I've stumbled upon this node
many many times in my search of interesting takes on music synthesis
and the like and finally I'm writing the solution thats occured to me. ferrouslepidoptera
's node, while very interesting and insightful, made many generalizations, which were mostly noted throughout their node. First off, i'd like to give props
to them for tackling such a large problem reasonably
. Now exit all reasonability and enter this node.
These generalizations are:
1.) Melodies are no longer than 32 1/32 notes
2.) Notes are always multiples of 1/32
3.) Timbre does not change musical melody
4.) Differing volumes do not change musical melody
5.) There is no pitch sliding/modulation/just intonation/etc
With this said, I propose a much simpler solution. A PCM audio file of 44100 hz and 16 bits can (watch me make a generalization here) reproduce any sound audible to the human ear. This means that if we take a 16-bit number (0 to 65535) 44,100 times a second, we can reproduce any 'melody' for that second, matching any timbre, amplitude, chording, just intonation, etc. So if we make a generalization that no melody lasts more than a second, we find that there are only:
(65535^44100 - 65535) different sounds that can be reproduced in 1 second. (minus 65535, because there are that many combinations where every number is the same, producing silence).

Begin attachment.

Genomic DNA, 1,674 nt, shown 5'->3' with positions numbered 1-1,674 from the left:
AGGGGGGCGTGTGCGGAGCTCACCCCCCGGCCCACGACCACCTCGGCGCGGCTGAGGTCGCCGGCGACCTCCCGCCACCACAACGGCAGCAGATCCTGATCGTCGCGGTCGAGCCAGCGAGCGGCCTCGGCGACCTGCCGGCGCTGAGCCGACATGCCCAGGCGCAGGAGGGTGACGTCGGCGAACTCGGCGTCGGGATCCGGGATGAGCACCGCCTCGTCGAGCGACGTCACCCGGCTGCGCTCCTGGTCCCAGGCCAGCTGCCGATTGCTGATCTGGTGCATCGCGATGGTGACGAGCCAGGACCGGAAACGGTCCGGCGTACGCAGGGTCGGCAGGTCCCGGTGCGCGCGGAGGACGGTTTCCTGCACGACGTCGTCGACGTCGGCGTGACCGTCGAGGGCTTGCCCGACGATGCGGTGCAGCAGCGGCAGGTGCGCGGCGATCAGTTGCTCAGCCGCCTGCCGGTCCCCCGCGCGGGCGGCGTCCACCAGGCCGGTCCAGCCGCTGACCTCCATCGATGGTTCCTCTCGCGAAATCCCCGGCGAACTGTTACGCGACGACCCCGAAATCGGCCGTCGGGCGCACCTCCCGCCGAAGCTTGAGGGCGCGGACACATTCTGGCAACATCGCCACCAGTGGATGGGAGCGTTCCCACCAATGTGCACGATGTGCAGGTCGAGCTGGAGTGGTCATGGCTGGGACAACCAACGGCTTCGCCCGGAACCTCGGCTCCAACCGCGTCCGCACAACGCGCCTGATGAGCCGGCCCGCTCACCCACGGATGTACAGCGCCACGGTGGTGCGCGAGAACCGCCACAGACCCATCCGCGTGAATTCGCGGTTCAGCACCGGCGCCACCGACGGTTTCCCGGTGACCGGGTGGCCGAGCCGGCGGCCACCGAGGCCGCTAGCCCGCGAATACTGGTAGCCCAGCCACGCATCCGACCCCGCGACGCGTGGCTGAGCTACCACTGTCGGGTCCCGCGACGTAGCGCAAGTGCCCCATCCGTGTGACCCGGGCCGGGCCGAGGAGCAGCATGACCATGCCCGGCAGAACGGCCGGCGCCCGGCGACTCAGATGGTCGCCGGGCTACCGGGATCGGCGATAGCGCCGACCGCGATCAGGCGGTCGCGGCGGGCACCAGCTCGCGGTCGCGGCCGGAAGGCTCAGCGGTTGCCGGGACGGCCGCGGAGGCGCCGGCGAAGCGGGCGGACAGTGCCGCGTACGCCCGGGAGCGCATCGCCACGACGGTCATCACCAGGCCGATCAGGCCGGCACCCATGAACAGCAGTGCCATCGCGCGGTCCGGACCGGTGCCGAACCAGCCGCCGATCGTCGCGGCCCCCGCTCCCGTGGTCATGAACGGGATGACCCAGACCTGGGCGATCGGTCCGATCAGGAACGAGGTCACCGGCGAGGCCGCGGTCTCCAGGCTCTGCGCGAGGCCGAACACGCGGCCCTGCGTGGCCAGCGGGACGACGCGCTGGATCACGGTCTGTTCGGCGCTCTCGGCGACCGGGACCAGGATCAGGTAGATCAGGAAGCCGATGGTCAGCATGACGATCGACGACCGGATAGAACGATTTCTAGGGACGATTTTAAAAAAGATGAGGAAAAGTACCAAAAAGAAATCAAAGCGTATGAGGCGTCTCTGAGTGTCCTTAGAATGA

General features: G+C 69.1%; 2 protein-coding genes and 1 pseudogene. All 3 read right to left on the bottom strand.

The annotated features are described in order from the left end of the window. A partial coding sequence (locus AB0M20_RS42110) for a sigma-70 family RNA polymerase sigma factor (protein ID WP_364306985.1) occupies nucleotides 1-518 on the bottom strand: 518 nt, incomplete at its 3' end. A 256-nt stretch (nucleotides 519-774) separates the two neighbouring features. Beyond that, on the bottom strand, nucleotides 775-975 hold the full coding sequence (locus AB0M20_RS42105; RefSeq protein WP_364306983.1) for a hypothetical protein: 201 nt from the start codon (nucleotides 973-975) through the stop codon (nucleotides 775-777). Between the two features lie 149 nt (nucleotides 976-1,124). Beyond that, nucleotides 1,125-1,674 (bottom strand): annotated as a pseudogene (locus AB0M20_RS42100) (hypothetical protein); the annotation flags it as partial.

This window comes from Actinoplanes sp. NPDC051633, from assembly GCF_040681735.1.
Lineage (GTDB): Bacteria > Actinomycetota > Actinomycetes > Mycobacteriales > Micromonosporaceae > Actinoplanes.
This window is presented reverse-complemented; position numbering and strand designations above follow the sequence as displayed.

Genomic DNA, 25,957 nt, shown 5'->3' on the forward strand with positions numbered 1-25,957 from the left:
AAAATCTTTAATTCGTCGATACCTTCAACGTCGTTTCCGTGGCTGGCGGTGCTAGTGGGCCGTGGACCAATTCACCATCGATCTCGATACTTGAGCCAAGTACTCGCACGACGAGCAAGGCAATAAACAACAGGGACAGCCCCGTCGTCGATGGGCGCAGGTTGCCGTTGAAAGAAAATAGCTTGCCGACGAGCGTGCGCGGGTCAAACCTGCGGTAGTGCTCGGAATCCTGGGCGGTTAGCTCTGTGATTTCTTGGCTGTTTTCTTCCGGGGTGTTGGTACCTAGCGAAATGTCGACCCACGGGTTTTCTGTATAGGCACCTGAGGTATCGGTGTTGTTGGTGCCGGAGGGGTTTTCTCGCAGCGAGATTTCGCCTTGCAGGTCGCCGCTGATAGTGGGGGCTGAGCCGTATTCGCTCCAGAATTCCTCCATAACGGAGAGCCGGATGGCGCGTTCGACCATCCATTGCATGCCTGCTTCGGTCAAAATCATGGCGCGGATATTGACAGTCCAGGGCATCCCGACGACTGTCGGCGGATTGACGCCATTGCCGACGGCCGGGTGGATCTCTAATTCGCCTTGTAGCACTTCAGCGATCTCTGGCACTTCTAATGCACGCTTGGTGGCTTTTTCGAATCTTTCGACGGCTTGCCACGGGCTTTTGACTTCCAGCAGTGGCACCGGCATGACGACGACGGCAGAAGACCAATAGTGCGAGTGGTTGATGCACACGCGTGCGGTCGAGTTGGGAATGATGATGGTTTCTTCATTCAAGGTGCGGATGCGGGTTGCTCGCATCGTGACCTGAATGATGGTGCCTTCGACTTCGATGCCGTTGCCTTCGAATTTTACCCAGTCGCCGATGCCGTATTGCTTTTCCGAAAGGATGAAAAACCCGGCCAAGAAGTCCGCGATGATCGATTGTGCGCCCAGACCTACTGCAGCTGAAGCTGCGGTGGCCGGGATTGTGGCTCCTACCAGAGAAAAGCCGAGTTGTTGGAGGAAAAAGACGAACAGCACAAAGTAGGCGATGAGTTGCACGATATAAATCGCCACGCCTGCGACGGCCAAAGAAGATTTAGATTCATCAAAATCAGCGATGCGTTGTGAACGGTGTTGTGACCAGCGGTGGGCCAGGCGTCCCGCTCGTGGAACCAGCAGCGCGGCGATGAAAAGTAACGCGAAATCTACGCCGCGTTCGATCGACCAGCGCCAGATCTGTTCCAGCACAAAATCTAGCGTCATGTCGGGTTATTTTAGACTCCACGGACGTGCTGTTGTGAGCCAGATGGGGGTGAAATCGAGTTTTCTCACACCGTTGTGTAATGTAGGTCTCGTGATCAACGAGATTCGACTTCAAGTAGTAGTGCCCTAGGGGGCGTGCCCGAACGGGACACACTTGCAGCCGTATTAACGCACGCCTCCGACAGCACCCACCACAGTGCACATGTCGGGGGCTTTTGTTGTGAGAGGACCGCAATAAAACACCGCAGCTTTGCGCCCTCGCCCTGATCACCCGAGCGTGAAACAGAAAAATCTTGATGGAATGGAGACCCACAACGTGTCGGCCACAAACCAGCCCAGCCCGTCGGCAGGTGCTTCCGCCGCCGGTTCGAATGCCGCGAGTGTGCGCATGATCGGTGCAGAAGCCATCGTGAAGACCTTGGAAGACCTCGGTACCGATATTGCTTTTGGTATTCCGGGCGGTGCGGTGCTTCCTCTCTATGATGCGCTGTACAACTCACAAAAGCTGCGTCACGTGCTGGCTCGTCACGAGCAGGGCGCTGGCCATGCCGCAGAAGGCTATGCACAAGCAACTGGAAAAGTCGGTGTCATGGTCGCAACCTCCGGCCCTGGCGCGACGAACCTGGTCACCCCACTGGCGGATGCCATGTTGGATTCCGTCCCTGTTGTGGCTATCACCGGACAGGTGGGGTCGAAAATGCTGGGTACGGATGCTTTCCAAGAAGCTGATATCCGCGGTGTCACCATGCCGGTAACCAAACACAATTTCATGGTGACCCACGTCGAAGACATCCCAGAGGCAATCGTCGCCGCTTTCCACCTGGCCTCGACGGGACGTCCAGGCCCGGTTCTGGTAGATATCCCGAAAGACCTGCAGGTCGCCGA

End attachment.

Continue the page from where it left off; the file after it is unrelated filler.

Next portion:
Using some trivial mathematics, the result is:
And keep in mind, that result is only mono. Stereo would be the square of that number. Note: We could probably divide this number by 16 (2^4) as our ear could probably not perceive the difference in speaker position of 16/65535 or 1/4095 of the speaker's maximum aplitude.
Now, as for the musical qualities of the afformentioned 'melodies'? Who am I to dictate what arbitrary set of 16-bit integers speaks directly to the soul of an individual? Some combination of each of those seconds creates your favorite song, your most hated song, and yes, even that overuse of power chords and distortion you created in your basement. To me, this is really interesting. No matter what you say, or how you say it, or how you play your instrument, or what it sounds like when you blink or click your mouse, for one second it is simply 1 of the possible 2.96958 *(10^215,529) seconds of sound.
Well, there you have it folks. Nothing more to see here. Move along. As for me? I'm back to hex editing .wav files and rewriting Beethovens's 5th using Csound.